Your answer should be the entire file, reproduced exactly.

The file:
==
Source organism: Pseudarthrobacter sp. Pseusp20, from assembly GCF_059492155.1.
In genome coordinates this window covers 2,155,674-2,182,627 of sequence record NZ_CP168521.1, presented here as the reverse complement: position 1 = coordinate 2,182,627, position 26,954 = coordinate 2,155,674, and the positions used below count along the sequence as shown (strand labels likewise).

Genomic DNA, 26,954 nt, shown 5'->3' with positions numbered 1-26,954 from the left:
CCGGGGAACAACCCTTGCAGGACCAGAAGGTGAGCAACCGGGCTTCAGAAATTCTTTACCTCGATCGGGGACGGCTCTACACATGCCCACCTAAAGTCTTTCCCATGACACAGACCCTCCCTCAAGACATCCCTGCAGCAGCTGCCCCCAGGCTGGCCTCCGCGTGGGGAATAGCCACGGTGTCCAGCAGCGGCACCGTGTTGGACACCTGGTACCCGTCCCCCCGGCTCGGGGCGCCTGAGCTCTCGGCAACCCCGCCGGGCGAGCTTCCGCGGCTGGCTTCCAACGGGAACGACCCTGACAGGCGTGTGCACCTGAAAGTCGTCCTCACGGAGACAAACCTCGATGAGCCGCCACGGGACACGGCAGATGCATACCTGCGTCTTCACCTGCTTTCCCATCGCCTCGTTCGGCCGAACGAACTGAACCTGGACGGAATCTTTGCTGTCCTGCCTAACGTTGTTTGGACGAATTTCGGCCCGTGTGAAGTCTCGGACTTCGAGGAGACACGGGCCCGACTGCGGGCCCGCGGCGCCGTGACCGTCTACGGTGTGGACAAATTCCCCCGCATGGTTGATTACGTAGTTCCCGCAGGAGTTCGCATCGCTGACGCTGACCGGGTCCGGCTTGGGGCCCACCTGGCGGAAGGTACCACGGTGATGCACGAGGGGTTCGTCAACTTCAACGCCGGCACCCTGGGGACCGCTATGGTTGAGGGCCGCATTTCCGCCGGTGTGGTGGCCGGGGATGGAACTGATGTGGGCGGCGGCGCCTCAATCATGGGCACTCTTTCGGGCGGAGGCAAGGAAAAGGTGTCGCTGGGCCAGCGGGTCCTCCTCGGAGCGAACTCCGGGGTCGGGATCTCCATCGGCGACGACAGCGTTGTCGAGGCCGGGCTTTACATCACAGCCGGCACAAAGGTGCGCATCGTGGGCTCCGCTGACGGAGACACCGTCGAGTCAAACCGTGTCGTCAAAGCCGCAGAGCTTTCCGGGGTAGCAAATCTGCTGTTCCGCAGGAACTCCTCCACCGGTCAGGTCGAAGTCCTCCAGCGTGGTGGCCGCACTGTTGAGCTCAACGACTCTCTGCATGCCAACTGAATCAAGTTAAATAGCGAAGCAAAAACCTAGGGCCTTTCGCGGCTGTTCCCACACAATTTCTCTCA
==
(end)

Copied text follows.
Source organism: Pseudarthrobacter sp. Pseusp20, from assembly GCF_059492155.1.
In genome coordinates this window covers 2,155,674-2,182,627 of sequence record NZ_CP168521.1, presented here as the reverse complement: position 1 = coordinate 2,182,627, position 26,954 = coordinate 2,155,674, and the positions used below count along the sequence as shown (strand labels likewise).

Genomic DNA, 26,954 nt, shown 5'->3' with positions numbered 1-26,954 from the left:
CCGGGGAACAACCCTTGCAGGACCAGAAGGTGAGCAACCGGGCTTCAGAAATTCTTTACCTCGATCGGGGACGGCTCTACACATGCCCACCTAAAGTCTTTCCCATGACACAGACCCTCCCTCAAGACATCCCTGCAGCAGCTGCCCCCAGGCTGGCCTCCGCGTGGGGAATAGCCACGGTGTCCAGCAGCGGCACCGTGTTGGACACCTGGTACCCGTCCCCCCGGCTCGGGGCGCCTGAGCTCTCGGCAACCCCGCCGGGCGAGCTTCCGCGGCTGGCTTCCAACGGGAACGACCCTGACAGGCGTGTGCACCTGAAAGTCGTCCTCACGGAGACAAACCTCGATGAGCCGCCACGGGACACGGCAGATGCATACCTGCGTCTTCACCTGCTTTCCCATCGCCTCGTTCGGCCGAACGAACTGAACCTGGACGGAATCTTTGCTGTCCTGCCTAACGTTGTTTGGACGAATTTCGGCCCGTGTGAAGTCTCGGACTTCGAGGAGACACGGGCCCGACTGCGGGCCCGCGGCGCCGTGACCGTCTACGGTGTGGACAAATTCCCCCGCATGGTTGATTACGTAGTTCCCGCAGGAGTTCGCATCGCTGACGCTGACCGGGTCCGGCTTGGGGCCCACCTGGCGGAAGGTACCACGGTGATGCACGAGGGGTTCGTCAACTTCAACGCCGGCACCCTGGGGACCGCTATGGTTGAGGGCCGCATTTCCGCCGGTGTGGTGGCCGGGGATGGAACTGATGTGGGCGGCGGCGCCTCAATCATGGGCACTCTTTCGGGCGGAGGCAAGGAAAAGGTGTCGCTGGGCCAGCGGGTCCTCCTCGGAGCGAACTCCGGGGTCGGGATCTCCATCGGCGACGACAGCGTTGTCGAGGCCGGGCTTTACATCACAGCCGGCACAAAGGTGCGCATCGTGGGCTCCGCTGACGGAGACACCGTCGAGTCAAACCGTGTCGTCAAAGCCGCAGAGCTTTCCGGGGTAGCAAATCTGCTGTTCCGCAGGAACTCCTCCACCGGTCAGGTCGAAGTCCTCCAGCGTGGTGGCCGCACTGTTGAGCTCAACGACTCTCTGCATGCCAACTGAATCAAGTTAAATAGCGAAGCAAAAACCTAGGGCCTTTCGCGGCTGTTCCCACACAATTTCTCTCA